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Warhol’s High Security Factory

After the whole Valerie Solanas shooting Warhol incident, the Factory was packed up and moved up the block to a higher security building. Bullet proof doors, closed-circuit surveillance, and secret rear exits ensured that Warhol felt safe, and could “escape” fans if necessary. Warhol also tried to deter the obsessed fans who would call over and over by hiring only foreign receptionists. Repeatedly having to spell out their names over and over to the receptionists who could hardly speak English deterred more than one incessant caller from calling constantly.

During the ten years the Factory was here (from 1974-1984) Warhol created the boxes of “Time Capsules” (which now reside at the Warhol Museum in Pittsburgh), the Skull paintings, the piss paintings, and many of his films were created here.

Who: Andy Warhol

What: The 3rd Factory

Where: 860 Broadway & Union Square West


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7 Responses to “Warhol’s High Security Factory”
  1. Warhol would hire foreign receptionists to deter stalkers at his “High Security Factory” in Union Sq. http://t.co/wUTpR415 @artnerdnewyork

  2. @dat452 says:

    Warhol’s High Security Factory http://t.co/eK1nWhY4

  3. RT @ArtNerdNewYork: Warhol’s High Security Factory – http://t.co/tAtdV8bjYF http://t.co/hRKjXeGKVJ

  4. Warhol’s High Security Factory http://t.co/e3Ziddi4sO via @artnerdnewyork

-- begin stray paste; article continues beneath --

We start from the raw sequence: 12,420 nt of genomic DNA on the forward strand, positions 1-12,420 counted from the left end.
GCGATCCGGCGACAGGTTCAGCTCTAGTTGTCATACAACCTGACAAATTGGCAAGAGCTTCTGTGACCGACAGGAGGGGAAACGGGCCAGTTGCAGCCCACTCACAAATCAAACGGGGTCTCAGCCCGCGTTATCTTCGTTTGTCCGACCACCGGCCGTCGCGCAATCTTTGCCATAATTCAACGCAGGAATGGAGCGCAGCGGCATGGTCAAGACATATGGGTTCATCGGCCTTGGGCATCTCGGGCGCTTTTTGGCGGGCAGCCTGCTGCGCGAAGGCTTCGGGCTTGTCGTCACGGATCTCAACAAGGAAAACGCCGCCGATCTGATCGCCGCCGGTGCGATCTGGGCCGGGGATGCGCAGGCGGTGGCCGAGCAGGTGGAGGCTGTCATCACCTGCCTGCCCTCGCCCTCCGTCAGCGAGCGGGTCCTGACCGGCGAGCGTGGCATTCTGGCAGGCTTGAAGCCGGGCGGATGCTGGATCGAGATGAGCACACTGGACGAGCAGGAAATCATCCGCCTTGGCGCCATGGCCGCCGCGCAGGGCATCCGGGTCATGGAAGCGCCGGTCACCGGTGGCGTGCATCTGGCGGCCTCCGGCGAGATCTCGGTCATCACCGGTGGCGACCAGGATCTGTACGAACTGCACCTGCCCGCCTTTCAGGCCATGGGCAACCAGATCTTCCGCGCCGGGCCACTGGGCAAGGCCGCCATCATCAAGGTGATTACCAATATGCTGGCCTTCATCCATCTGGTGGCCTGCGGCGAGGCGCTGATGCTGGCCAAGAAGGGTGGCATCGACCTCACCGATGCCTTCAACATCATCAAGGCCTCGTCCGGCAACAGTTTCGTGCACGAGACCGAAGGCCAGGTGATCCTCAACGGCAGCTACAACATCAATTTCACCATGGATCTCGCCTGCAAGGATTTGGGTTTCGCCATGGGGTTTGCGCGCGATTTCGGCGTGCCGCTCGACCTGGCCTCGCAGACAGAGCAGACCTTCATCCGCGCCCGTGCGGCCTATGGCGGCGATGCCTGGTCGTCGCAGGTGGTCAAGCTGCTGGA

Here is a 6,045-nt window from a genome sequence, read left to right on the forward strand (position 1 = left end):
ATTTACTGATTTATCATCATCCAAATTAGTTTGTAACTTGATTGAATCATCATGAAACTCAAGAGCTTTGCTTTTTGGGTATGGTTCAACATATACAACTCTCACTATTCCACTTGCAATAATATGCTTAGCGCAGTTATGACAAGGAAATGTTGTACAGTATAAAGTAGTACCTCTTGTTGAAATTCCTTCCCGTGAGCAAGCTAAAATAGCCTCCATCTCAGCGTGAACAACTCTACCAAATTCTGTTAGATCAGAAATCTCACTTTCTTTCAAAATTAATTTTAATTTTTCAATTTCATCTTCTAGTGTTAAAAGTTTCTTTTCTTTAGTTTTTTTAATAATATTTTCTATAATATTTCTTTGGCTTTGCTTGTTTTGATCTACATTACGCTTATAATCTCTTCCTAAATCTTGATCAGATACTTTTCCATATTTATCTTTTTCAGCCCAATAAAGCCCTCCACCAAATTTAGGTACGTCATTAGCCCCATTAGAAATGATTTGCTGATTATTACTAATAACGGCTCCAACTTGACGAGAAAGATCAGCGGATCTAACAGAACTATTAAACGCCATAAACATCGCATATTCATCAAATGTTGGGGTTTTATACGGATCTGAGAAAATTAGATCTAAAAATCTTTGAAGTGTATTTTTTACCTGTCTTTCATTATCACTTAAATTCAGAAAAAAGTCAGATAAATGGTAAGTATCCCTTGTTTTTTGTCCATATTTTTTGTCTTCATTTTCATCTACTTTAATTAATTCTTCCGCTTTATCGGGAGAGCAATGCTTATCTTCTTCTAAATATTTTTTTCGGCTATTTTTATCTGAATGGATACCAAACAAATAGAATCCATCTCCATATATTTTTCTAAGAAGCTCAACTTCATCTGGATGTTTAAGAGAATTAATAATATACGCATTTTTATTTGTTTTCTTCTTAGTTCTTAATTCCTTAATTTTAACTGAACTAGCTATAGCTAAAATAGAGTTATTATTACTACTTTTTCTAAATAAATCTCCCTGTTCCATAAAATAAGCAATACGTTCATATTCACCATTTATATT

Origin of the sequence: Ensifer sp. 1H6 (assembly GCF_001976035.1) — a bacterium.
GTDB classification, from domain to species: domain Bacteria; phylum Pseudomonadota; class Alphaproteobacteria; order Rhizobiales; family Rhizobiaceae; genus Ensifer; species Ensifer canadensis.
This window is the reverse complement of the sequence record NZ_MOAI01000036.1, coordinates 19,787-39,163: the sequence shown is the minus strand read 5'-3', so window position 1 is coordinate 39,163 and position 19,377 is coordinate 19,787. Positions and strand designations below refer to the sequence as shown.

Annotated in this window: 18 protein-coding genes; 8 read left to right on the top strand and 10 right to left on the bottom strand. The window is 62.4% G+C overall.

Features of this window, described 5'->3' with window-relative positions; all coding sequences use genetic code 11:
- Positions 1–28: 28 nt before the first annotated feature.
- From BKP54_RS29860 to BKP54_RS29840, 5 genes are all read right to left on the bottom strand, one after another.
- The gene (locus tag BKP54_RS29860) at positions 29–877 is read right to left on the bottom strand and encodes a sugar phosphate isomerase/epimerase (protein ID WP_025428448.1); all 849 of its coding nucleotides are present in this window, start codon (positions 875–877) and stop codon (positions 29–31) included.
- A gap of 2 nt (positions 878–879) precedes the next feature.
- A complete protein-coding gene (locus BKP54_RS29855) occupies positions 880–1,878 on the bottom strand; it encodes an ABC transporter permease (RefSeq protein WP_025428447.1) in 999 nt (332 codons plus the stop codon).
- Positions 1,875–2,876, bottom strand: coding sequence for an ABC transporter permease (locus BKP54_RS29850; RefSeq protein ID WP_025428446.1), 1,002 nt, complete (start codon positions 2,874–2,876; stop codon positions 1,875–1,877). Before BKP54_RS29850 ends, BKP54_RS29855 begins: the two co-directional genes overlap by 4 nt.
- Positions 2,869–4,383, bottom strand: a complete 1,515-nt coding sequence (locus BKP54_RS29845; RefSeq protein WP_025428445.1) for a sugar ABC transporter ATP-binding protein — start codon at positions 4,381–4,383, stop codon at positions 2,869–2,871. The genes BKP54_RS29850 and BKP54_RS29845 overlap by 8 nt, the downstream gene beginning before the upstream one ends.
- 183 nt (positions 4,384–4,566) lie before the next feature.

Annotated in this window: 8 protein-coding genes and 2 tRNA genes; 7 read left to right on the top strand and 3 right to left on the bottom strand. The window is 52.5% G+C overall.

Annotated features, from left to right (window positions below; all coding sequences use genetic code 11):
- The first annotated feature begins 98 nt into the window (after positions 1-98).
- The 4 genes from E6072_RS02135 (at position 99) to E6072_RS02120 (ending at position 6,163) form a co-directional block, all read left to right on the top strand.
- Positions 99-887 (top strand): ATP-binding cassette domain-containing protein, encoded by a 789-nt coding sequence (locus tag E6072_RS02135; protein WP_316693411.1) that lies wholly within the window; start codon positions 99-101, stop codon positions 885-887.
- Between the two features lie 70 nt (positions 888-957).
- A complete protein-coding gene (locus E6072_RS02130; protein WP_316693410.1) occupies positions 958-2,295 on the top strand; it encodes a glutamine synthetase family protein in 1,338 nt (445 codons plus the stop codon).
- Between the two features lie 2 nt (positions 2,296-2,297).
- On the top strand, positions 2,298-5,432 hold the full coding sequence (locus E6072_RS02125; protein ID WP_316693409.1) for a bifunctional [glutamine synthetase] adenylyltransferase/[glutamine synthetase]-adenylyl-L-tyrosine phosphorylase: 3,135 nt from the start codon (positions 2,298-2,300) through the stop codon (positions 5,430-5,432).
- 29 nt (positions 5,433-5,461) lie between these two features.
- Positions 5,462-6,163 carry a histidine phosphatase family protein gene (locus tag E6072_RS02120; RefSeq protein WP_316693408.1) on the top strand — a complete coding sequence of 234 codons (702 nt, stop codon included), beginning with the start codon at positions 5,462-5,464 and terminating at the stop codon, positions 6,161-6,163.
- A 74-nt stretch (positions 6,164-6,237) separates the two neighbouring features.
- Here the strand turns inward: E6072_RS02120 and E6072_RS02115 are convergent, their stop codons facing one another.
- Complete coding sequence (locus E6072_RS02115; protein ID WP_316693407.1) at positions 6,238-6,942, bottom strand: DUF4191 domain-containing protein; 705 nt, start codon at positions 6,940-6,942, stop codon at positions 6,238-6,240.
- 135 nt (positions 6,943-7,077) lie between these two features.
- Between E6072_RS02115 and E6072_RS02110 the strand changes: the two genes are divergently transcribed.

5. The move from Union Sq. did not take place after AW was shot, it happened over the winter of 73-74. There was no security at all when I worked there in1973. The only difference was that when the elevator opened you were in an empty room, which is where the shooting happened. From there you went left thru two double doors then right into a large front room/ reception area with a front desk like in a hotel lobby and then a lush couch on the right. To the left of the lobby table or whatever you call those desks was the closely watched entry to ‘the back room” as it was jokingly called even though there were work spaces for about five ongoing functions. AW liked the term because it was how you thought of an old fashioned tailor shop. There were still plenty of those around in 1973 mostly old Jewish guys who had a bell on the door so they would hear a customer come in because they did their work in “the back room.” AW was a wonderful man, he was very avuncular and although I hadn’t seen him since 1975 I cried the day he died. Lou Reed got me hired, he was a super great guy, like the older brother you never had, he always stuck up for me. Pat Hacket was very real, totally down-to-earth sweet by nature but able to be very tough minded when she wanted to be. Bob Colacello was a fucking asshole and always on my case. Lou once threatened to beat him up if he didn’t lay off me lol. Great memories, a wonderful time for me.

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